Behind The Scenes – Teacups

I am linking up with Crystal Stine today for Behind the Scenes.  This is a fun link up where we show you a picture and then tell you the story behind that picture – the stuff that you can’t see in the frame.  There are some funny stories, heartwarming stories and brave stories over HERE.  Won’t you join us?

The Photo


“Please, Grandma, can we have tea?” 

I can remember myself crawling up on the kitchen chair, as a little girl, my knees and thighs, sticking to the tacky vinyl covering.  Grandma was in the kitchen.  Her kitchen was a place of magic.  Every thing that would make a little girl’s mouth water was created in her kitchen.  Pie, lots and lots of pie. Tarts, cherry and lemon.  Peanut butter cookies.  Chocolate chip cookies.  Angle food cake.   I can even now taste all of it. I can taste all of the magical goodness that emerged from that tiny space.   
But what I remember most about Grandma’s kitchen.  The one in the old white house on Maria Street, with the stained glass window in the front room and Grandpa’s peonies filling the yard with fragrance is, big-girl tea-time.  Down came her tea pot, the Royal Albert Lavender Rose one.  Along with the fancy tea pot came the “special cups and saucers” that were just for us kids when we would have tea with Grandma.  They were tiny, miniature even.  Not so big that we would spill, and not too, too small that we felt like we weren’t getting enough.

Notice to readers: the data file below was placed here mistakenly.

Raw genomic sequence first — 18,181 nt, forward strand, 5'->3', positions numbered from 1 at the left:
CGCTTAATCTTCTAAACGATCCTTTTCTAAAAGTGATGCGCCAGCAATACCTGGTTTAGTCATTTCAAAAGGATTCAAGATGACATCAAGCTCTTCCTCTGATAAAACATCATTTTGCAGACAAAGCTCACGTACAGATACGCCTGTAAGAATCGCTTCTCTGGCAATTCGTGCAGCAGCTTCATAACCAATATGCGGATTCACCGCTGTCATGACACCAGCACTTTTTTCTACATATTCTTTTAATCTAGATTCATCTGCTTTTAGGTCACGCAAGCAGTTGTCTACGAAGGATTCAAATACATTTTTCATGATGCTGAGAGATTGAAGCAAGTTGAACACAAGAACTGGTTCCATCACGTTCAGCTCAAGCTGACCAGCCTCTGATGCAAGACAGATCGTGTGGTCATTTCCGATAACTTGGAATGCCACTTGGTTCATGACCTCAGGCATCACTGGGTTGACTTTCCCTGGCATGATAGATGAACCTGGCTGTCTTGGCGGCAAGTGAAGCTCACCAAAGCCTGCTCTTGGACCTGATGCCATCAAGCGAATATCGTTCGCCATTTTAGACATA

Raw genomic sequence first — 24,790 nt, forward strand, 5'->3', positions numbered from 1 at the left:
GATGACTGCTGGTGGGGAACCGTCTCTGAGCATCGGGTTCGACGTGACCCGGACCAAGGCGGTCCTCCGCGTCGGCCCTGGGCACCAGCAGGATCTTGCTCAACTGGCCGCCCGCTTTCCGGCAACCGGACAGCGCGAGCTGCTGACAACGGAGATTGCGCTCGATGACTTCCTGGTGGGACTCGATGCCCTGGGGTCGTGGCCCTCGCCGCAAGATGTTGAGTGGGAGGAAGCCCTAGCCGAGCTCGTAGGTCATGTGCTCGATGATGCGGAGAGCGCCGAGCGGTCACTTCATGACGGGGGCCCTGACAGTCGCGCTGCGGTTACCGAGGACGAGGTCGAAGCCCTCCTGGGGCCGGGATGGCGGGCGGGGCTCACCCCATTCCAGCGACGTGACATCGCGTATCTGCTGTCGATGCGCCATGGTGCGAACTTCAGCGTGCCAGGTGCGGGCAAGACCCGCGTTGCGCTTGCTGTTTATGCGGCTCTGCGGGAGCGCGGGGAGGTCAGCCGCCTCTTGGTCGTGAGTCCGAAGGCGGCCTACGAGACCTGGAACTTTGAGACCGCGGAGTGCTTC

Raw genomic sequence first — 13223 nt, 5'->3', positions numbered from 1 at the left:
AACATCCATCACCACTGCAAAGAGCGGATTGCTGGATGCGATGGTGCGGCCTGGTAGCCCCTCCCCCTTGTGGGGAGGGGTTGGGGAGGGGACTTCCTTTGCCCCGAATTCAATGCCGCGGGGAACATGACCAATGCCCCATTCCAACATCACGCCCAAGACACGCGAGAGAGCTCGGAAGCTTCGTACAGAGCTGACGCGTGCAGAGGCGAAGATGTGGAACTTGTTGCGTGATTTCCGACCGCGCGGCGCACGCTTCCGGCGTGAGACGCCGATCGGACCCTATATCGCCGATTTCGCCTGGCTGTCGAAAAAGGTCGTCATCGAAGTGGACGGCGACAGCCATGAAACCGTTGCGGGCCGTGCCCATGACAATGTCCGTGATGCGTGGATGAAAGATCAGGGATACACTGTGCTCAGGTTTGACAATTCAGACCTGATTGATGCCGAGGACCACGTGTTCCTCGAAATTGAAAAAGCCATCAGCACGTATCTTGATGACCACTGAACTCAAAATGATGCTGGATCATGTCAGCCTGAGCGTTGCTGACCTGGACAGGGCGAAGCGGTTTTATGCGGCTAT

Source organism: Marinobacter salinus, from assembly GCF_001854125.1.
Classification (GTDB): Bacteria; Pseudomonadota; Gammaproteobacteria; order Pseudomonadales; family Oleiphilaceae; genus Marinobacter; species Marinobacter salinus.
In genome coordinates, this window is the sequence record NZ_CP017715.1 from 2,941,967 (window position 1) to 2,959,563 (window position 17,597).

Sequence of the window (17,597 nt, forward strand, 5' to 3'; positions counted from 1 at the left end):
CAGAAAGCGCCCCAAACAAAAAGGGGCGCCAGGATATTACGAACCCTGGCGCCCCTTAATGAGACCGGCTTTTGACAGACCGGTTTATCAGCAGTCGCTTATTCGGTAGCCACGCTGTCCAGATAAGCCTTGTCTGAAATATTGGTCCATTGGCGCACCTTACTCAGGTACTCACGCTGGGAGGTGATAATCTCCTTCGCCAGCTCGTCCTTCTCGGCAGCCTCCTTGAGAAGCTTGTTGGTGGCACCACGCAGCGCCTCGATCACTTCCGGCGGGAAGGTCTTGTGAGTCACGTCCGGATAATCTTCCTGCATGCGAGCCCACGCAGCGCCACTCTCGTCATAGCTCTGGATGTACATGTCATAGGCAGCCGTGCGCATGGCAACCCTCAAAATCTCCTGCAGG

The tea would be poured and copious amounts of sugar and milk would get stirred into our cups.  We would sit around the kitchen table with our pinkies in the air and delicately sip from the edges of fine bone china.  We would also be nibbling on whatever goodness had come from Grandma’s oven earlier in the week.  I felt like a princess.  Like the everyday was a special occasion.
On Sunday, while I was preparing an afternoon pot of tea for myself, the basket with all of the tea cups that came from my Grandma’s and my Oma’s houses caught my eye.  It was up high, on top of the cabinets in the kitchen.  Teacups that hadn’t seen the light of day in several years.  I asked my husband to lift them down for me.  
They had most definitely been neglected.  Each one was covered in that filmy scum that gathers in the nether regions of a kitchen from all of the cooking, steam and frying that happens over the course of a thousand meal times.  Their shiny glazes, dulled yellow and dingy.  I quickly filled the sink with hot water and soap and carefully washed away the years.
It got me thinking.  Why do we hide the old things?   Why do we push back into the corners of our houses, the things that hold memories and deem them not fashionable enough, or not hip enough to match our current decor?  Can we not live with the old and the new pressed up close together?  A meshing of memorized moments and new memories? 
I pulled out two of the teacups – there are about 24 in all- and set them apart.  Currently they reside on my dining room table because I need to find space in my house for the old.  My goal in the coming year?  Is to uncover all of those things that I have stored away in boxes in my haste to make room for new and find a way to make those memories part of my home. 
And, from now on, I will be sipping tea from fine-china tea cups because everyday is a celebration and life deserves to be lived right out to the very edges. 

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